And my brother was in a nursing home 30 miles north of me, continuing his recovery from a traumatic brain injury the previous year, also requiring a lot of daily care, medications and supervision. Should I try to move him closer? What if I couldn’t get to him?

And my sister a few miles away with her younger daughter and grandchild? And my niece and her three babies, one of them just six days old, a few miles in the other direction? Should we all find a place to go?

Anyone else would have run for the television, but I didn’t have one then, and I don’t have one now, so I never got to see the very first images that showed up on CNN that morning, heard the fear in the newscasters’ voices. I listened to the familiar voices of the local and NPR reporters describing the events on my radio, feeling calmer listening to their words and being able to move around my house than I would have being trapped in front of a television. I called my mother and later went to her house and watched there.

Did any of us know what to do in those first hours and days, even those of us so far from the terrible scenes of death and destruction more horrible than we could imagine?

It wasn’t until the gentle, perfect beauty of September 12 that the effects of what had happened became reality for me. Not only do I live very near Pittsburgh International Airport, I am also at the intersection of two interstates right outside of Pittsburgh and hear the noises of all this traffic every day, especially in the morning. The next day, with travel restricted on land and in the air, was so eerily quiet. The beauty of the warm sun and clear blue sky, the peaceful twitters of birds and hum of bees we could rarely hear with traffic and daily noises, the clear views of the tree-covered hills made the morning seem like paradise at first, as if everything would be okay after all. But the clear stillness became unnerving as the hours of daylight passed and we had no more of our questions answered, nor knew the extent of the damage and death as it was still unfolding in all three areas.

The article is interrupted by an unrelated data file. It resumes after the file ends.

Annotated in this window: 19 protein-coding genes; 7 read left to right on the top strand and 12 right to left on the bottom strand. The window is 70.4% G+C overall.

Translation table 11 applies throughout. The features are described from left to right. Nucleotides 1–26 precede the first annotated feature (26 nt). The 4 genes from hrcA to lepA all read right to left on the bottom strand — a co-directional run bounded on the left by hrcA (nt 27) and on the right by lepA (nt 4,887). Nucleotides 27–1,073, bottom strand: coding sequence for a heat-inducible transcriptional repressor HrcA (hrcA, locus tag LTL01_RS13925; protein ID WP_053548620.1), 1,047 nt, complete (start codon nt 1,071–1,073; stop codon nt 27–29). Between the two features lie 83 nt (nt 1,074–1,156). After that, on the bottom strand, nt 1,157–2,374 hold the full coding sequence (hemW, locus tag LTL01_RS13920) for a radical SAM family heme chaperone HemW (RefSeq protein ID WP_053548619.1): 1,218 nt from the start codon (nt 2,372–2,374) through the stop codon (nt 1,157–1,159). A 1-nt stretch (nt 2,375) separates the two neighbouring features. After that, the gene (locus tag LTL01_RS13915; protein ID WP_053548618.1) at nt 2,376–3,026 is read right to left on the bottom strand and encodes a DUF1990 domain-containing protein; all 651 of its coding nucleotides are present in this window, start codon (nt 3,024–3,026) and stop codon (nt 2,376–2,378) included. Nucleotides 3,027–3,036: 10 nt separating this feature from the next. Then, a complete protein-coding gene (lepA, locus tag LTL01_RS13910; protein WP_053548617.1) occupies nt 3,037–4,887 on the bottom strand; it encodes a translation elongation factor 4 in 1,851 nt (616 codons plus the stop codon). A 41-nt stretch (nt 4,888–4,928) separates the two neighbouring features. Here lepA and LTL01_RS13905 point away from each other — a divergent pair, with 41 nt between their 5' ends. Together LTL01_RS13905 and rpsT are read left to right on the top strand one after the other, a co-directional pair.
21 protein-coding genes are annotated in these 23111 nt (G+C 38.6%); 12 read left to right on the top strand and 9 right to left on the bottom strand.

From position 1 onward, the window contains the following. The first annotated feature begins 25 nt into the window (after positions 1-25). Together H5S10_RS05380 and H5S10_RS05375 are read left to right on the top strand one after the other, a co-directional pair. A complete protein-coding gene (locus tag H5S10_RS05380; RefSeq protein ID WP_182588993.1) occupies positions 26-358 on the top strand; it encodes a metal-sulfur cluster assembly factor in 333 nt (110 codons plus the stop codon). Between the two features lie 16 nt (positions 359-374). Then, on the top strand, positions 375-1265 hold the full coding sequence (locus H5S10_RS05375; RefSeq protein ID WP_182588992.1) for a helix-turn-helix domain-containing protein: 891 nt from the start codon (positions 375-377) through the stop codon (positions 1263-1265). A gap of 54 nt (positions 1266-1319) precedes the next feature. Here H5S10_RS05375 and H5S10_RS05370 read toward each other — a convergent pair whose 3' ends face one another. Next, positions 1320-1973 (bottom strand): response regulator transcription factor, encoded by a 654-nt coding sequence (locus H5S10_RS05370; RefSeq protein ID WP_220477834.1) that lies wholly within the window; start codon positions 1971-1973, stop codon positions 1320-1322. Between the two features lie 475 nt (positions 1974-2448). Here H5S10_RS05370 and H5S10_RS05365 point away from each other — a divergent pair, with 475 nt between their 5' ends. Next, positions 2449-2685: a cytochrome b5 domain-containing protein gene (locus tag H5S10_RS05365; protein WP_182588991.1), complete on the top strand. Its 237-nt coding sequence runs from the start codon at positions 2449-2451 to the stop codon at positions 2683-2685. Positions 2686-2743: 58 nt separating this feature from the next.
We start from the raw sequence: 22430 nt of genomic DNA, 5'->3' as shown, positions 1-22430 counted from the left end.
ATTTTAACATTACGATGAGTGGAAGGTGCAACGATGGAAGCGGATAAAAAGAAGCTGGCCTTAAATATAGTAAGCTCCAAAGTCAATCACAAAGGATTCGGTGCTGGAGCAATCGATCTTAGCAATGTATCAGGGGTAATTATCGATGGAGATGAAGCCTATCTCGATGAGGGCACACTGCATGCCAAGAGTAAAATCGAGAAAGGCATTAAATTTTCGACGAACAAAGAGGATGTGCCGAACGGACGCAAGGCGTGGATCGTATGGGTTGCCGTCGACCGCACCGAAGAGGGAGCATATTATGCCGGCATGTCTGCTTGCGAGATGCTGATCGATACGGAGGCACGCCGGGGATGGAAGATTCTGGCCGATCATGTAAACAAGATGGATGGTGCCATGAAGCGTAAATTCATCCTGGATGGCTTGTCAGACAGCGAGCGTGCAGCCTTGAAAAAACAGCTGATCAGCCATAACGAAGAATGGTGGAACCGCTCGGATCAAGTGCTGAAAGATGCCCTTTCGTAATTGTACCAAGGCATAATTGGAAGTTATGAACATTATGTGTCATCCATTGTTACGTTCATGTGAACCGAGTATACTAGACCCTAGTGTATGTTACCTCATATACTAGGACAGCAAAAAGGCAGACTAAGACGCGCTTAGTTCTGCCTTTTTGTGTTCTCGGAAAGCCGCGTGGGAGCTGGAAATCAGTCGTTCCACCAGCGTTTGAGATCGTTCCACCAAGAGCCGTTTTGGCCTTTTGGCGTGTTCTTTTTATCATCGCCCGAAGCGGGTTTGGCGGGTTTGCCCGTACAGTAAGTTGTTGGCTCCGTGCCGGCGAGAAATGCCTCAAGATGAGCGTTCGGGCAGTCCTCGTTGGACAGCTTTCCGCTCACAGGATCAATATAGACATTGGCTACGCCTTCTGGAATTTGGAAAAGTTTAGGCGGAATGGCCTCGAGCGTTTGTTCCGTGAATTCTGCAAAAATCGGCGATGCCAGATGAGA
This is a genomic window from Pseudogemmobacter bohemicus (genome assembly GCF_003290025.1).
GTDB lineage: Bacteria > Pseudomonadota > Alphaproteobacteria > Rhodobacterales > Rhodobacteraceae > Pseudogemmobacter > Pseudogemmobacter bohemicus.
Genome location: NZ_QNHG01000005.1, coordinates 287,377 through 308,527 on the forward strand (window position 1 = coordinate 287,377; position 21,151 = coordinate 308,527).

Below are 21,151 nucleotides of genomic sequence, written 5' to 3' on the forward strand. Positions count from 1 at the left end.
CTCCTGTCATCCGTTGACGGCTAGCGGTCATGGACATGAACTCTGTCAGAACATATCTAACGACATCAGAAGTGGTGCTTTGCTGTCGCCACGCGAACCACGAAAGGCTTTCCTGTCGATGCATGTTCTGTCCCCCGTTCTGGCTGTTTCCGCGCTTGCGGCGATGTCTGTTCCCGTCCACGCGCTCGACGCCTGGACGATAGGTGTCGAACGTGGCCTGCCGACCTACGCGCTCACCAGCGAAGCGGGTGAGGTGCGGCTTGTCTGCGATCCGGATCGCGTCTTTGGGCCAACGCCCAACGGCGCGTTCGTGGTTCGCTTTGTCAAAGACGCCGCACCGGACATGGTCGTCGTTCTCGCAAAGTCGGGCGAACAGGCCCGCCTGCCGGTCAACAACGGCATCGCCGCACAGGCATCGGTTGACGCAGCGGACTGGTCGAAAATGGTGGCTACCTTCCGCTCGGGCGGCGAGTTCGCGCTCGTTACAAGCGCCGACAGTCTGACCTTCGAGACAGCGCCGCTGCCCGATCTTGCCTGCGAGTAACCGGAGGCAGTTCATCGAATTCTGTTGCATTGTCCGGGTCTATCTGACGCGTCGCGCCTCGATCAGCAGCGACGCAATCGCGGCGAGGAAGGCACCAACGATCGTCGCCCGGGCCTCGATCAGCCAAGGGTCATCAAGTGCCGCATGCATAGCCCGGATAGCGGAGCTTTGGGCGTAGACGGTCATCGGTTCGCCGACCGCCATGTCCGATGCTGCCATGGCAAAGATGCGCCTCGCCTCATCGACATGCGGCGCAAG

Perhaps those perfect September days were given to calm us before we learned how our lives had changed.

September 12

Today looks no different from yesterday
but forever against the backdrop of a blue September sky
we will now remember the loss of our innocence.

September 11 was a blur of images and fears and unknowns, and for me it wasn’t until September 12 dawned and brightened into another seemingly perfect September day, blue sky and all, that what had happened, and the permanent change it brought, really settled in.

poem September 12 © Bernadette E. Kazmarski

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Published Essay and Artwork in “Woods Reader”

The Rope Swing in "Woods Reader" magazine
The Rope Swing in "Woods Reader" magazine